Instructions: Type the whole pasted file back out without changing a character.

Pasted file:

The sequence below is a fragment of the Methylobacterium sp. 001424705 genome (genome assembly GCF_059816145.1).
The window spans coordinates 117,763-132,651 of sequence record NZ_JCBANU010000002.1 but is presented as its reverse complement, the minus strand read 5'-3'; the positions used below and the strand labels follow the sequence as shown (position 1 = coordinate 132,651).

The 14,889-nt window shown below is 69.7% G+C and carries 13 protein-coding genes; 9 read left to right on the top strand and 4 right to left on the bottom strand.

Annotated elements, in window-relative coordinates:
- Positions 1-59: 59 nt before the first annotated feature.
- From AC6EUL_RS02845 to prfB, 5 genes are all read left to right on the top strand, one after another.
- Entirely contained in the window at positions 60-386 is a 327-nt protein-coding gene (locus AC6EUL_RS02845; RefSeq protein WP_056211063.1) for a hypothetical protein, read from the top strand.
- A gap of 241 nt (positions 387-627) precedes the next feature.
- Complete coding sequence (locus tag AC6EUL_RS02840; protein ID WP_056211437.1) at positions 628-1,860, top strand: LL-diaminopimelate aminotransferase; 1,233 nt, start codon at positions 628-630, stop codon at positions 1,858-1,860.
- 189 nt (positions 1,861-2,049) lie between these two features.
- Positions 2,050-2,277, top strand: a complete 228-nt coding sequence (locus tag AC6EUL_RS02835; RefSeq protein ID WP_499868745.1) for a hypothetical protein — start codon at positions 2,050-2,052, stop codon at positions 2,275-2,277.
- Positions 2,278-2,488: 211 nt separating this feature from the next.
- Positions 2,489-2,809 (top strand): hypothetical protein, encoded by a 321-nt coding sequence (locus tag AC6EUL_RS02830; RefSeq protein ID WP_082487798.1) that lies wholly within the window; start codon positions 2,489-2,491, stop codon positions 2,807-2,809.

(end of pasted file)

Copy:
The sequence below is a fragment of the Methylobacterium sp. 001424705 genome (genome assembly GCF_059816145.1).
The window spans coordinates 117,763-132,651 of sequence record NZ_JCBANU010000002.1 but is presented as its reverse complement, the minus strand read 5'-3'; the positions used below and the strand labels follow the sequence as shown (position 1 = coordinate 132,651).

The 14,889-nt window shown below is 69.7% G+C and carries 13 protein-coding genes; 9 read left to right on the top strand and 4 right to left on the bottom strand.

Annotated elements, in window-relative coordinates:
- Positions 1-59: 59 nt before the first annotated feature.
- From AC6EUL_RS02845 to prfB, 5 genes are all read left to right on the top strand, one after another.
- Entirely contained in the window at positions 60-386 is a 327-nt protein-coding gene (locus AC6EUL_RS02845; RefSeq protein WP_056211063.1) for a hypothetical protein, read from the top strand.
- A gap of 241 nt (positions 387-627) precedes the next feature.
- Complete coding sequence (locus tag AC6EUL_RS02840; protein ID WP_056211437.1) at positions 628-1,860, top strand: LL-diaminopimelate aminotransferase; 1,233 nt, start codon at positions 628-630, stop codon at positions 1,858-1,860.
- 189 nt (positions 1,861-2,049) lie between these two features.
- Positions 2,050-2,277, top strand: a complete 228-nt coding sequence (locus tag AC6EUL_RS02835; RefSeq protein ID WP_499868745.1) for a hypothetical protein — start codon at positions 2,050-2,052, stop codon at positions 2,275-2,277.
- Positions 2,278-2,488: 211 nt separating this feature from the next.
- Positions 2,489-2,809 (top strand): hypothetical protein, encoded by a 321-nt coding sequence (locus tag AC6EUL_RS02830; RefSeq protein ID WP_082487798.1) that lies wholly within the window; start codon positions 2,489-2,491, stop codon positions 2,807-2,809.